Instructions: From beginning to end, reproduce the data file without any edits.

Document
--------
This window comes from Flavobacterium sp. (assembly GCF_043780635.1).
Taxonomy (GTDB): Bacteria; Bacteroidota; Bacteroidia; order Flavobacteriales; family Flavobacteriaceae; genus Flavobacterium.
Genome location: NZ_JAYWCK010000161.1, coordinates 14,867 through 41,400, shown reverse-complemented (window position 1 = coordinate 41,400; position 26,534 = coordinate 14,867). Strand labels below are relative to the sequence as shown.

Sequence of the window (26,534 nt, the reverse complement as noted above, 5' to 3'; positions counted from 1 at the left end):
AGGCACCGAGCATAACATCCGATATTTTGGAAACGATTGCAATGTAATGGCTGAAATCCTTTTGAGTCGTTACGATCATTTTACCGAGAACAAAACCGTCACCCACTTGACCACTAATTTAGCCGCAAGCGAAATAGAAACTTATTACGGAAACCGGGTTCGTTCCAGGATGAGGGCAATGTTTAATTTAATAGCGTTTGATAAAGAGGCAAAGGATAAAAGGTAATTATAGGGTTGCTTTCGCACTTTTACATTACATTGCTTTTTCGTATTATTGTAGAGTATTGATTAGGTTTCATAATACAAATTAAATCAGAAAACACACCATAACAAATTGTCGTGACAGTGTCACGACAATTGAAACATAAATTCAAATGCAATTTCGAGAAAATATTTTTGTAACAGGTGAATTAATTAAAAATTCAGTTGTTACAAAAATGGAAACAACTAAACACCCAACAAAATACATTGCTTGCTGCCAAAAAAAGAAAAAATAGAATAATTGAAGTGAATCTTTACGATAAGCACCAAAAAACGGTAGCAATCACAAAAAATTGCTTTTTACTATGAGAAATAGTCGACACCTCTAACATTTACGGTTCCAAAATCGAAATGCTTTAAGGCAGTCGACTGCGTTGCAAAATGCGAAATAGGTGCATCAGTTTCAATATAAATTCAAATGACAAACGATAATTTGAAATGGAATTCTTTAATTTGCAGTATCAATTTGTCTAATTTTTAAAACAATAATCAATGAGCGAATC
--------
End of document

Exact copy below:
This window comes from Flavobacterium sp. (assembly GCF_043780635.1).
Taxonomy (GTDB): Bacteria; Bacteroidota; Bacteroidia; order Flavobacteriales; family Flavobacteriaceae; genus Flavobacterium.
Genome location: NZ_JAYWCK010000161.1, coordinates 14,867 through 41,400, shown reverse-complemented (window position 1 = coordinate 41,400; position 26,534 = coordinate 14,867). Strand labels below are relative to the sequence as shown.

Sequence of the window (26,534 nt, the reverse complement as noted above, 5' to 3'; positions counted from 1 at the left end):
AGGCACCGAGCATAACATCCGATATTTTGGAAACGATTGCAATGTAATGGCTGAAATCCTTTTGAGTCGTTACGATCATTTTACCGAGAACAAAACCGTCACCCACTTGACCACTAATTTAGCCGCAAGCGAAATAGAAACTTATTACGGAAACCGGGTTCGTTCCAGGATGAGGGCAATGTTTAATTTAATAGCGTTTGATAAAGAGGCAAAGGATAAAAGGTAATTATAGGGTTGCTTTCGCACTTTTACATTACATTGCTTTTTCGTATTATTGTAGAGTATTGATTAGGTTTCATAATACAAATTAAATCAGAAAACACACCATAACAAATTGTCGTGACAGTGTCACGACAATTGAAACATAAATTCAAATGCAATTTCGAGAAAATATTTTTGTAACAGGTGAATTAATTAAAAATTCAGTTGTTACAAAAATGGAAACAACTAAACACCCAACAAAATACATTGCTTGCTGCCAAAAAAAGAAAAAATAGAATAATTGAAGTGAATCTTTACGATAAGCACCAAAAAACGGTAGCAATCACAAAAAATTGCTTTTTACTATGAGAAATAGTCGACACCTCTAACATTTACGGTTCCAAAATCGAAATGCTTTAAGGCAGTCGACTGCGTTGCAAAATGCGAAATAGGTGCATCAGTTTCAATATAAATTCAAATGACAAACGATAATTTGAAATGGAATTCTTTAATTTGCAGTATCAATTTGTCTAATTTTTAAAACAATAATCAATGAGCGAATC